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Viruses 2014, 6(9), 3487-3499; doi:10.3390/v6093487

Fitness Impaired Drug Resistant HIV-1 Is Not Compromised in Cell-to-Cell Transmission or Establishment of and Reactivation from Latency

1
Department of Microbiology and Immunology, McGill University, Montreal, Québec H3T1E2, Canada
2
McGill University AIDS Centre, Lady Davis Institute for Medical Research, Jewish General Hospital, Montreal, Québec H3T1E2, Canada
*
Author to whom correspondence should be addressed.
Received: 18 July 2014 / Revised: 1 September 2014 / Accepted: 17 September 2014 / Published: 19 September 2014
(This article belongs to the Special Issue HIV Latency)
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Abstract

Both the presence of latently infected cells and cell-to-cell viral transmission are means whereby HIV can partially evade the inhibitory activities of antiretroviral drugs. The clinical use of a novel integrase inhibitor, dolutegravir (DTG), has established hope that this compound may limit HIV persistence, since no treatment-naïve patient treated with DTG has yet developed resistance against this drug, even though a R263K substitution in integrase confers low-level resistance to this drug in tissue culture. Here, we have studied the impact of R263K on HIV replication capacity and the ability of HIV to establish or be reactivated from latency and/or spread through cell-to-cell transmission. We affirm that DTG-resistant viruses have diminished capacity to replicate and establish infection. However, DTG-resistant viruses were efficiently transmitted via cell-to-cell contacts, and were as likely to establish and be reactivated from latent infection as wildtype viruses. Both cell-to-cell transmission of HIV and the establishment of and reemergence from latency are important for the establishment and maintenance of viral reservoirs. Since the DTG and other drug-resistant viruses studied here do not seem to have been impaired in regard to these activities, studies should be undertaken to characterize HIV reservoirs in patients who have been treated with DTG. View Full-Text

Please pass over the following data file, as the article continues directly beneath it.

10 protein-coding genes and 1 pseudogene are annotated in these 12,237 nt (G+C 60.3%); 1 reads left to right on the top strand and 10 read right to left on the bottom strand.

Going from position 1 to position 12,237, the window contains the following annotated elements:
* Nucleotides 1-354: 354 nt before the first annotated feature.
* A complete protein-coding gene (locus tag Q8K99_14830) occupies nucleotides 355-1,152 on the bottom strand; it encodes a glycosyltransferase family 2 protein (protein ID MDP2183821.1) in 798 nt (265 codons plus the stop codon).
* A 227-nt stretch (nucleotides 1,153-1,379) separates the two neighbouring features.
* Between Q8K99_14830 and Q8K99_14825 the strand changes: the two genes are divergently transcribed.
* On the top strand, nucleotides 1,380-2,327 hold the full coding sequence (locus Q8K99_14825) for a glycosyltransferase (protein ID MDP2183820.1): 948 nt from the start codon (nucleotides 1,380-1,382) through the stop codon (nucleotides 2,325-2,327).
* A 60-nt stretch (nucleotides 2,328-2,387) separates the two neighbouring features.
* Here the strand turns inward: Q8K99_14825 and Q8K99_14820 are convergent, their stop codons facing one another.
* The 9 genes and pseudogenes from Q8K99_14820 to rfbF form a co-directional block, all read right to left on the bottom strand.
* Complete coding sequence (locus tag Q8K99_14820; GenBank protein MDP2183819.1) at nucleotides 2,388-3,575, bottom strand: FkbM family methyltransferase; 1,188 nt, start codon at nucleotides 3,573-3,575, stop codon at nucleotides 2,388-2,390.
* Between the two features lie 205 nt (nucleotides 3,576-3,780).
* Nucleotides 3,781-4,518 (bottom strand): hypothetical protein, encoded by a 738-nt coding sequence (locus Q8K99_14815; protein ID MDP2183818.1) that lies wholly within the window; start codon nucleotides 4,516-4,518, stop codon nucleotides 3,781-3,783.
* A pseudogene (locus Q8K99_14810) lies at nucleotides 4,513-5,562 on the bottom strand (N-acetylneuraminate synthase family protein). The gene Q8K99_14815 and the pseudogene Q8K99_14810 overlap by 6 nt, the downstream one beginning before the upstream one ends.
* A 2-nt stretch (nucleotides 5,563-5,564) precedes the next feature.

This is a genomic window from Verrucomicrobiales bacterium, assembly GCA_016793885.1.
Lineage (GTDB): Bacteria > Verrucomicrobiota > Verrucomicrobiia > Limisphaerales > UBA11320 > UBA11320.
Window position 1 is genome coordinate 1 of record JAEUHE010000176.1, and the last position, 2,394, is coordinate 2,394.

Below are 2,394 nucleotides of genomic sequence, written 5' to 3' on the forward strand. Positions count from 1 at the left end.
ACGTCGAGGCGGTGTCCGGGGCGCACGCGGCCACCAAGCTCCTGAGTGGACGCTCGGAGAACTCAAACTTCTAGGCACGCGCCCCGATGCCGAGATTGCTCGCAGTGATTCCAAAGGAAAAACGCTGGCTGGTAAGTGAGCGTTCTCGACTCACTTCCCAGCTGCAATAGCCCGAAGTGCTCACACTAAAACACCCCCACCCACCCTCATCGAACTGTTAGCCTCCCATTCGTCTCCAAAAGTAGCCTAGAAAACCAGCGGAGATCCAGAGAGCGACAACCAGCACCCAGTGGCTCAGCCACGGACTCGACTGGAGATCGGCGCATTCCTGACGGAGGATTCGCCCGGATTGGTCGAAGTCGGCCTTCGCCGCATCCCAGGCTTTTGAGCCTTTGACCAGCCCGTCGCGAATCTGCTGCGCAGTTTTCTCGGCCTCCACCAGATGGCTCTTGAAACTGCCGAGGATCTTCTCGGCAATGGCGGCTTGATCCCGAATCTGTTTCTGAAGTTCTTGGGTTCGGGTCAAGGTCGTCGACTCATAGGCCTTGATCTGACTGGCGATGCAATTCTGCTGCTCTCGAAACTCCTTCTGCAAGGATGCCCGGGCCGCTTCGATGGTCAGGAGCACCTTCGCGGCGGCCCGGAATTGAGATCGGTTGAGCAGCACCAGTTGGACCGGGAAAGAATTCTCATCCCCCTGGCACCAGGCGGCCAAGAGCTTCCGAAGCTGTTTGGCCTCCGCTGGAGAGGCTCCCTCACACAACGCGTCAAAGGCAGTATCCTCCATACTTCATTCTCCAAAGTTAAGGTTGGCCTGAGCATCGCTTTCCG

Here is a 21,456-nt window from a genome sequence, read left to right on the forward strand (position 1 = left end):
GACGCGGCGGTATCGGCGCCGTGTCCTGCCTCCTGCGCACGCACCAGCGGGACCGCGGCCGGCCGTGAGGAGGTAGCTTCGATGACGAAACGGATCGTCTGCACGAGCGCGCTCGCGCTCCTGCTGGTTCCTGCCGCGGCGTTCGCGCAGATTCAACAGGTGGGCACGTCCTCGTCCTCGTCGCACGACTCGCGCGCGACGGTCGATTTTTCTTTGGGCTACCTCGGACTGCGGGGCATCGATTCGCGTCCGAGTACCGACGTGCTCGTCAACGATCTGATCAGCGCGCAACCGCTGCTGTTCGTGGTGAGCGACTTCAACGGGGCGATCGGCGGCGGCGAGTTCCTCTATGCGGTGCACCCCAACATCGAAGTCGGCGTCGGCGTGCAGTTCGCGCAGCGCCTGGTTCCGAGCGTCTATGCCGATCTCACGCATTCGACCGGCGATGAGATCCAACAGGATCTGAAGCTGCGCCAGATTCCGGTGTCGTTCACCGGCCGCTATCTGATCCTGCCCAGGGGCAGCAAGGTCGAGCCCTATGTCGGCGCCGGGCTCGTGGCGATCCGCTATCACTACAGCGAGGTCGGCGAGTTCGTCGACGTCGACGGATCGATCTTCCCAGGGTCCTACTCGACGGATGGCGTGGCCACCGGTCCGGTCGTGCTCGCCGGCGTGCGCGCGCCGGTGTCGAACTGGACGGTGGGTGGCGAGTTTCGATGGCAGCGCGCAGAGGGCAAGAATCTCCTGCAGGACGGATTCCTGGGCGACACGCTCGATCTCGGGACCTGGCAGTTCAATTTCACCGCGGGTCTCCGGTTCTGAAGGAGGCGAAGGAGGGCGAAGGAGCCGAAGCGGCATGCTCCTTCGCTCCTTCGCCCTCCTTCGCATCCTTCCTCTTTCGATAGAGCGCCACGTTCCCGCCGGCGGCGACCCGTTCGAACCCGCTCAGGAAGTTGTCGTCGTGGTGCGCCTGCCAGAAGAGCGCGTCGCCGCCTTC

Keywords: HIV-1; latency; transmission; integrase; drug-resistance HIV-1; latency; transmission; integrase; drug-resistance
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MDPI and ACS Style

Bastarache, S.M.; Mesplède, T.; Donahue, D.A.; Sloan, R.D.; Wainberg, M.A. Fitness Impaired Drug Resistant HIV-1 Is Not Compromised in Cell-to-Cell Transmission or Establishment of and Reactivation from Latency. Viruses 2014, 6, 3487-3499.

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